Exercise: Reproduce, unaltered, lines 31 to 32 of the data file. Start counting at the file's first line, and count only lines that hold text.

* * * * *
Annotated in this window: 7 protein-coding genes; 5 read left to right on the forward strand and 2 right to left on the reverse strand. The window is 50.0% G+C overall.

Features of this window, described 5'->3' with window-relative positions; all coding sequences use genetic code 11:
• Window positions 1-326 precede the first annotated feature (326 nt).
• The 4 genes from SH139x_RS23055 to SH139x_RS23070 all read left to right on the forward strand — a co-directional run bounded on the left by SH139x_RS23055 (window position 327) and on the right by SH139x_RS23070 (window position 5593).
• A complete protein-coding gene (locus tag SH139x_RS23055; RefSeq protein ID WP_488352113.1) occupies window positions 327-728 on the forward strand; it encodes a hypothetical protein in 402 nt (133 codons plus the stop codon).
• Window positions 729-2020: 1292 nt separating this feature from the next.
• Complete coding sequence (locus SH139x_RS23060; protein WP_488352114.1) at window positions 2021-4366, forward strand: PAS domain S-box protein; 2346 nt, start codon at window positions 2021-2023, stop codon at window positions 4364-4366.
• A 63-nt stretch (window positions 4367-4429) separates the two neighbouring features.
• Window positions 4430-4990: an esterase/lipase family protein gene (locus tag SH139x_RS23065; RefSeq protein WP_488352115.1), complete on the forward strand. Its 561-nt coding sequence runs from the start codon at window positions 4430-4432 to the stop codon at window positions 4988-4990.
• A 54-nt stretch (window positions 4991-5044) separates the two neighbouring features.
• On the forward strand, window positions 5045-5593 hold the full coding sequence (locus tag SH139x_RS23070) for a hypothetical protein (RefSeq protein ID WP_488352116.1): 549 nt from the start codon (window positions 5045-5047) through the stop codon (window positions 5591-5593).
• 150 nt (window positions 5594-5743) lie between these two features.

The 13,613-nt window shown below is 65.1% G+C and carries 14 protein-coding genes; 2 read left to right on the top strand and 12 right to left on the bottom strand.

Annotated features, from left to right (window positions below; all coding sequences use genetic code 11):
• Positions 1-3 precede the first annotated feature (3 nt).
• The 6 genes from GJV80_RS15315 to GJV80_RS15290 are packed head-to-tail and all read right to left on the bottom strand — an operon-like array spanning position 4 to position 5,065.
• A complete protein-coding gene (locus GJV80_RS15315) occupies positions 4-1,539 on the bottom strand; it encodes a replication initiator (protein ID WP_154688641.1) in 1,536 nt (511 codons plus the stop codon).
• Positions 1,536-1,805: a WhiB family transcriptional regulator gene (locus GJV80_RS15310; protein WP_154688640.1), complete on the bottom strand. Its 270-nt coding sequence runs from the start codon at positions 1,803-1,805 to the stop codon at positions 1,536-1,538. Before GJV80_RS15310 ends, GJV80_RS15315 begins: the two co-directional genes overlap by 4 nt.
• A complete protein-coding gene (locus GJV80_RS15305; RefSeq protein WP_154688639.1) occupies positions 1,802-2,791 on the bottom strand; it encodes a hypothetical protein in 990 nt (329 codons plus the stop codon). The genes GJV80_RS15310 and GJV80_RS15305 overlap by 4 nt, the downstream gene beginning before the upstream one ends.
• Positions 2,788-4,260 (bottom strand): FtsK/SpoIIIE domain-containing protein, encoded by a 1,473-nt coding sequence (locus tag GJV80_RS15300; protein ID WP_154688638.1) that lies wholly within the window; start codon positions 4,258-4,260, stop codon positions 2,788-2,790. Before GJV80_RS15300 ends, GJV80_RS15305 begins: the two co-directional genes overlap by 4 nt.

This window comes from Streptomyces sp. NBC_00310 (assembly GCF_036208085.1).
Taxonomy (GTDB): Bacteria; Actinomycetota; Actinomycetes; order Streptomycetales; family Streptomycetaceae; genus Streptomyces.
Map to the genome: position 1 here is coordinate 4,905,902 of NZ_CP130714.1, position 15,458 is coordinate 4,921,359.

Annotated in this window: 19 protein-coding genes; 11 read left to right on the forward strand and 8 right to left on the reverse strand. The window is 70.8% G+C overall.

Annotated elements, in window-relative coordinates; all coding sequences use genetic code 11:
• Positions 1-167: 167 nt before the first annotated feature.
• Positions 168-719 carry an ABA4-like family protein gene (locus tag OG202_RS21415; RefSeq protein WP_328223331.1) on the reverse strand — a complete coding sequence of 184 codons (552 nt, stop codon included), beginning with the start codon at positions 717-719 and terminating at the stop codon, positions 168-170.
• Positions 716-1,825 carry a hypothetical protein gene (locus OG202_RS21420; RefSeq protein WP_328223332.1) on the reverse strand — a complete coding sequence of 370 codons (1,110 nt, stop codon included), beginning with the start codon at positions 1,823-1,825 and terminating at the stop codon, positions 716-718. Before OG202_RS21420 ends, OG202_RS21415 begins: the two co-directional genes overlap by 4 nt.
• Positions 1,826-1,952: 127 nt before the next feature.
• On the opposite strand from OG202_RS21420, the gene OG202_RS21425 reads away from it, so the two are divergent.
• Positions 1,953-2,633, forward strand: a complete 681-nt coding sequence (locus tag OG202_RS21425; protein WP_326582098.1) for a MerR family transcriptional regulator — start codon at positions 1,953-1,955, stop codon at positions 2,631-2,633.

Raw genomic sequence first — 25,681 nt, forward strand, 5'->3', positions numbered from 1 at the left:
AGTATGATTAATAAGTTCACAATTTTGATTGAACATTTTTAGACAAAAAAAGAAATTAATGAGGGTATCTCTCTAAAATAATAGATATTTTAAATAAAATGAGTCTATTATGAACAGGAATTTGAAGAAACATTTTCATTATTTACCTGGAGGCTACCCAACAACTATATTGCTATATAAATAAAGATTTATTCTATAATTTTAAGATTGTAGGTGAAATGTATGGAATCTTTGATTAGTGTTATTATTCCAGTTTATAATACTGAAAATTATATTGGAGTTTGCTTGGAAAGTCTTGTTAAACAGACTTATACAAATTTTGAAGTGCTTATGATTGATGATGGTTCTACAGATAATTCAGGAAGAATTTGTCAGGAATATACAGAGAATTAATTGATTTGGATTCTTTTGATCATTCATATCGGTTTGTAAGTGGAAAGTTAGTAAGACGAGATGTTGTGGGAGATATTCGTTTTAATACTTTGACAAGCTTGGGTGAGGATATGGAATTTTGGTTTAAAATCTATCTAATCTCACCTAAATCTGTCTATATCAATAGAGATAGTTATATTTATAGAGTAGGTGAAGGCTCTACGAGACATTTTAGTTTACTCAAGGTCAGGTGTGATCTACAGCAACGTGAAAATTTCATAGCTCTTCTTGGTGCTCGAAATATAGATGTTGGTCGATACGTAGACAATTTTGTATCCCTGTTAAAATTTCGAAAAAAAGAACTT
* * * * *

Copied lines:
• Positions 1,953-2,633, forward strand: a complete 681-nt coding sequence (locus tag OG202_RS21425; protein WP_326582098.1) for a MerR family transcriptional regulator — start codon at positions 1,953-1,955, stop codon at positions 2,631-2,633.

Raw genomic sequence first — 25,681 nt, forward strand, 5'->3', positions numbered from 1 at the left: